Ian Hewett, founder of Ashford-based The Bearded Mortgage Broker: “Despite all the madness of the past week, I don’t think we will see a property market crash. The reason is simple: the sheer lack of supply. Yes, mortgage rates have increased dramatically, and energy bills are set to soar, so affordability is going to be a challenge. However, the extreme lack of stock will likely prevent a crash even if demand drops off sharply. Many first-time buyers will still want to get out of the rental market, where rents are skyrocketing.”

Paul Neal of Derbyshire-based Missing Element Mortgage Services“It’s utter carnage out there right now. The wheels are coming off the mortgage market, and the property market as a result. Lenders are still withdrawing products, leaving brokers unsure when they will actually open again. Without mortgages, the property market could go pop. Many of our clients are in a Mexican stand-off between pulling the trigger on a property transaction and fleeing the market altogether. So many are unsure about whether to proceed. We have a mixture of clients who are rushing to get their applications in, and others standing off and waiting to see what the future holds. It’s impossible to know where prices will be in a year’s time. All we know is that there is a ridiculous amount of uncertainty thanks to last week’s mini-Budget.”

Graham Cox, founder of the Bristol-based broker, “The events of the past week have fundamentally changed the mortgage market. I think we’re at the point where borrowers have started to realise house prices are likely to fall. The new norm over the coming weeks will be mortgage rates well over 5%, possibly 6%-8% by the new year. If no one can afford to buy at current prices, a lack of housing stock won’t make a jot of difference, despite what estate agents say to the contrary. Unless we are very lucky and inflation falls much more quickly than predicted, I don’t see any other outcome than a sizeable fall in house prices, possibly 20%+ over the next 2-3 years. The worm has turned. It’s a buyer’s market now.”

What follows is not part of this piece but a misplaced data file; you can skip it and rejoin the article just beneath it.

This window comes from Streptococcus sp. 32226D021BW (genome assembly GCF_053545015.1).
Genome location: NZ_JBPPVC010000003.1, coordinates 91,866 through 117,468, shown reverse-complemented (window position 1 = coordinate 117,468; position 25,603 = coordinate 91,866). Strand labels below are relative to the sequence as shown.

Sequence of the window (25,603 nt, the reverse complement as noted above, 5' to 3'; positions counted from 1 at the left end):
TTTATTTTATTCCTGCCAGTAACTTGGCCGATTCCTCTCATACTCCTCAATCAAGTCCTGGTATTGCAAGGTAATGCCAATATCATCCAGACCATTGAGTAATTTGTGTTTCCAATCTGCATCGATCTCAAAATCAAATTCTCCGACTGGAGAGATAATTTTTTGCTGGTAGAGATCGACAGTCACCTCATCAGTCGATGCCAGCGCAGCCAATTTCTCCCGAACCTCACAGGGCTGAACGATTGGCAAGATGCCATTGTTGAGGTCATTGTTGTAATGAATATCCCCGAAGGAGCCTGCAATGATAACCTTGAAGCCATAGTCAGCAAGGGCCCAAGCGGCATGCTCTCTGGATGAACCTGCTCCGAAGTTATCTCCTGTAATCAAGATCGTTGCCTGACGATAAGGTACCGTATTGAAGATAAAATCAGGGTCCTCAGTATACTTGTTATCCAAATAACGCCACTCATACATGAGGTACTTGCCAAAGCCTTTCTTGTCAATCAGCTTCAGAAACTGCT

Samuel Mather-Holgate of Swindon-based advisory firm, Mather & Murray Financial: “The stamp duty cut now pales into insignificance compared to the massive rise in borrowing rates. The naivety of some sellers to try and renegotiate prices upwards following that announcement will have left them with no buyers and nowhere to go. The housing market is soon set to dry up completely. It’s not interest rates doing this, but confidence in the economy and those running it.”

Scott Taylor-Barr, financial adviser at Shropshire-based Carl Summers Financial Services: “The UK housing market is vastly undersupplied and so a fall in prices can really only be triggered by a couple of things: someone building and then releasing a million homes onto the market all in one go, or lenders withdrawing mortgages meaning that only cash buyers, or those with really big deposits, can purchase. I’m not aware of anyone secretly building a million houses, but the second one is scarily looking like becoming a reality. Our hope is that markets settle quickly and lenders return with their full, albeit higher priced, product ranges soon. If not, the housing market is looking extremely vulnerable.”